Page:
What makes a great brainstorming session?

Nick Pollitt of DBI furniture solutions put together the best way to have an affective brainstorming session in your business.

Many people assume that a brainstorming session is about developing a great idea that will change everything. But the most effective way to brainstorm is actually to think of as many ideas as possible, regardless of how good they are. For once, it is about quantity, not quality.

Nick Pollitt, managing director of office furniture provider DBI Furniture Solutions, has put together some of the best ways to ensure your brainstorming sessions are fun and productive.

The people numbers

The first rule of a brilliant brainstorming session is the number of people you have in the room. Too small, and you might not get the number of ideas you want. Too many, and you could lose control of the meeting.

Follow Jeff Bezo’s pizza rule. At Amazon HQ, no brainstorming session has more people than two pizzas can feed (between 5-8 people). Bezo swears by this rule, and you should too.

The people factor

Numbers are one thing, but diversity is another. A brainstorming group of the same people from the same background and similar experience will produce no new ideas.

However, when you invite new people in from different areas of the business, their fresh perspectives will make a huge difference in the quality and variety of thoughts that appear on the ideas board.

Pre-meeting planning

If you want to get the best out of your brainstorming meeting, plan it well in advance, giving context and goals.

You’ve probably noticed, but spontaneous meetings do not always deliver the best results. That’s because your team has not had time to process the goals of the task, or prepare their initial thoughts before going in.

It’s essential that you give your team time to prepare. If you do, your brainstorming session will go much smoother and better ideas will be developed.

We all need bad ideas

It may sound strange to say that you need bad ideas, but you do. Everyone has bad ideas, and that’s a good thing. Creating an environment where bad ideas are expressed, means you get more ideas out in the open. Remember, brainstorming is about quantity, not quality.

Once all of the good, mediocre and truly terrible ideas are out on the table, it’s time to break and build. A good idea never comes out perfect first time, it needs shaping. Turn that list of bad ideas into amazing ideas through discussion and collaboration.


A constant discussion with no break can make a brainstorming session stale. Try playing word games to break out of those traditional mindsets and develop fresher ideas.

A wordstorm begins with you writing down one word related to the topic and then brainstorming more words related to that first word. It can include the function of the word, its aesthetics, how it is used and any metaphors or similes related to it.

Put your new words into groups based on how they are all related to each other. From there, brainstorm ideas from each of those new groups, and if you find yourself stuck in a rut again, repeat the process with one of your new words. A whole new range of ideas should come to the surface.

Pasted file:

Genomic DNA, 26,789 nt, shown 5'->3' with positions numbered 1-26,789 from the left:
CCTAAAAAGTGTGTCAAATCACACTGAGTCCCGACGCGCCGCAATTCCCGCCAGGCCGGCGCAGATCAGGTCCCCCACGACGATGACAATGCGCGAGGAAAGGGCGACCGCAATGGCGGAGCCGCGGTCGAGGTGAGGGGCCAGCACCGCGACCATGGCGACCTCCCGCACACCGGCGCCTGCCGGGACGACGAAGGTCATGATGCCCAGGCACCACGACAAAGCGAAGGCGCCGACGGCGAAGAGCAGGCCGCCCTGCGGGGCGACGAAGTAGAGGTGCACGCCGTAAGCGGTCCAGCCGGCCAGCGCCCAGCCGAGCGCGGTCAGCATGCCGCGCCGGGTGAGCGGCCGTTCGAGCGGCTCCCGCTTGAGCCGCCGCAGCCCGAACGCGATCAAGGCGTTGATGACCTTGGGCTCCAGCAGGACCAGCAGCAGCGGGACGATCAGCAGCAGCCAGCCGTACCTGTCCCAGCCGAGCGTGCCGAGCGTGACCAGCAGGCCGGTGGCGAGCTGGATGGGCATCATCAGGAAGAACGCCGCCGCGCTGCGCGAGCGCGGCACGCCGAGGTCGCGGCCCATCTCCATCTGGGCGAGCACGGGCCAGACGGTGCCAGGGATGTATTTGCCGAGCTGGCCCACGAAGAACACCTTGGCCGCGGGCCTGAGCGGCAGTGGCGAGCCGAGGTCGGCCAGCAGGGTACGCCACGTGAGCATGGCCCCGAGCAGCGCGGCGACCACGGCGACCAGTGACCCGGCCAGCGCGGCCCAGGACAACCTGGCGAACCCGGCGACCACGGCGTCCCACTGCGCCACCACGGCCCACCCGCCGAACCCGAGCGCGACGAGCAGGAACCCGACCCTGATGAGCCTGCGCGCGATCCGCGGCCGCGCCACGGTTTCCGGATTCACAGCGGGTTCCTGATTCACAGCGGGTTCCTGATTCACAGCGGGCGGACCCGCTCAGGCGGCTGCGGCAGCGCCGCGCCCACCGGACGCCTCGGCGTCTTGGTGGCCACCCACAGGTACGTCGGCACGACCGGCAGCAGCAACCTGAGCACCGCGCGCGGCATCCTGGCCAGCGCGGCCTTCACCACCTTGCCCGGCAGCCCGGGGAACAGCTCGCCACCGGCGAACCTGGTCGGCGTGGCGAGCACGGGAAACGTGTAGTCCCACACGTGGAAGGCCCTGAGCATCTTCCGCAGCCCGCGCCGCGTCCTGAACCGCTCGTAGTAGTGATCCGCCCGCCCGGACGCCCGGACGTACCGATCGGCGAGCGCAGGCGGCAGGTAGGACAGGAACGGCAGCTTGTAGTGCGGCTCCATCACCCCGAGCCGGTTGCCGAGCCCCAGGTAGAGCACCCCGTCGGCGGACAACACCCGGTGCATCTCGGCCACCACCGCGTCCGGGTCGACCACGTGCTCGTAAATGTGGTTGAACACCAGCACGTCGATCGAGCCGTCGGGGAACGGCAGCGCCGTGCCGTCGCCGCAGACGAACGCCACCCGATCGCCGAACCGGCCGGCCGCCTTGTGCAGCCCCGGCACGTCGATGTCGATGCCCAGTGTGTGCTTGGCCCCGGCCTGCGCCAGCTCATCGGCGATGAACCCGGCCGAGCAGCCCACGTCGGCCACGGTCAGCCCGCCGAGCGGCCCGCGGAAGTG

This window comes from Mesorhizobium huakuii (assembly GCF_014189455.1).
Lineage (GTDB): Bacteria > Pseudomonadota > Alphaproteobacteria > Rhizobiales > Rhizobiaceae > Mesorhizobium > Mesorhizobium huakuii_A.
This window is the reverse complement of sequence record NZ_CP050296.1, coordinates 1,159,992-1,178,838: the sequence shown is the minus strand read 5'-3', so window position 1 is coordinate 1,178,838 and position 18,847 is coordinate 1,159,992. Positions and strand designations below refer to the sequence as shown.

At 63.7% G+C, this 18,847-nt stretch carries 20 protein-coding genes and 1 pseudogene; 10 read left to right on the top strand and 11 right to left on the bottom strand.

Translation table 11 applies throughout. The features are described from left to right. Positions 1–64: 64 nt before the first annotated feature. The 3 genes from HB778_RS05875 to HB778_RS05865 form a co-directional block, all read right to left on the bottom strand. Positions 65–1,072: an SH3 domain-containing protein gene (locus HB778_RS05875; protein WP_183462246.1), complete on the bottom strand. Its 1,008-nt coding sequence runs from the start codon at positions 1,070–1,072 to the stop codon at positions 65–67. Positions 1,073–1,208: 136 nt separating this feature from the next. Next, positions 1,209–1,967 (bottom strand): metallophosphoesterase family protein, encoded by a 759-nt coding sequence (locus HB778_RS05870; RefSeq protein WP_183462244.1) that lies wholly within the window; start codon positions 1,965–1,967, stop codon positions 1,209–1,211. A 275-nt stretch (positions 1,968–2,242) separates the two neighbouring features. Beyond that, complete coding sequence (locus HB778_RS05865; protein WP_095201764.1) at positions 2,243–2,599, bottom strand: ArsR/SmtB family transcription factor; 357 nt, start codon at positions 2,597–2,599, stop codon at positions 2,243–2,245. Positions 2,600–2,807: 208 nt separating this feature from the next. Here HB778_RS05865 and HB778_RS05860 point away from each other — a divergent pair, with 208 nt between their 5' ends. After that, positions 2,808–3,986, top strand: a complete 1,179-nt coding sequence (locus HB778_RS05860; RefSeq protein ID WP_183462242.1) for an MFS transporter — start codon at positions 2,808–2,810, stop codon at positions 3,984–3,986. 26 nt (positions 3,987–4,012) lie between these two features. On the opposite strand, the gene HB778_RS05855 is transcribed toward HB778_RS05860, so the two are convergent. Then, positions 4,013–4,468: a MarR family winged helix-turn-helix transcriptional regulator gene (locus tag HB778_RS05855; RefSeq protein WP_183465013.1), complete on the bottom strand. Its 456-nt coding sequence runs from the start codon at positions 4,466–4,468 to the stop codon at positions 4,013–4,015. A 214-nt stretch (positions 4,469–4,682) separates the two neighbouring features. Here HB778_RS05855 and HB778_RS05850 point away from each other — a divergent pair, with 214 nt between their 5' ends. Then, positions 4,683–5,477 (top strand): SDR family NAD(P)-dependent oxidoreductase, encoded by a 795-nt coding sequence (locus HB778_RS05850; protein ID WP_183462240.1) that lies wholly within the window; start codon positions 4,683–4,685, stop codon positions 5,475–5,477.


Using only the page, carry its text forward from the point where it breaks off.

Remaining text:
Create a mood board

If you need a way to inject new energy into your session, consider adding some colour by creating a mood board. Combining imagery and colour using a visual-spatial arrangement helps to inspire emotions and feelings, sparking fresh ideas and improving information recall.

A mood board is a random collection of words, images and textures related to a topic and is similar to a mind map. You can create a physical mood board, or you can use tools like Pinterest to create a digital one.

Doodle it

Sunni Brown, the author of The Doodle Revolution, says, ‘When the mind starts to engage with visual language, you get the neurological access that you don’t have when you’re in linguistic mode.’

Another way of breaking out of the traditional mindsets that dog brainstorming sessions is to doodle your way to the answers. Brown gives two suggestions in her book. The first is to take an object and break it down into its smallest parts.

Take a car for example. You might draw the wheels, body shape, gear stick, badge. By visualising all of the elements of the object and the environment it lives in, it will help you view the object in a fresh way.

As an alternative, you can take two unrelated items that may connect to your topic or theme and break them down into their separate parts. Once you’ve done this, combine their parts to make something new and random. Your creation may be strange, but it should aid you in finding new angles for your topic.

Gives these techniques a try and see if they improve your brainstorming sessions. You may have your own methods that you prefer, but no matter what works for you, it’s always a great idea to experiment.

The right environment

One of the key factors of an effective brainstorming session is the environment it’s held in. Creative thinking is impossible in an uncomfortable meeting room with little audio/visual inspiration, and meetings in this kind of situation are almost always fruitless.

Updating and upgrading your office is one of the best investments you can make when it comes to unleashing your team’s true potential.

Further reading on brainstorming

Owen Gough, SmallBusiness UK

Owen Gough

Owen was a reporter for Bonhill Group plc writing across the Smallbusiness.co.uk and Growthbusiness.co.uk titles before moving on to be a Digital Technology reporter for the Express.co.uk.

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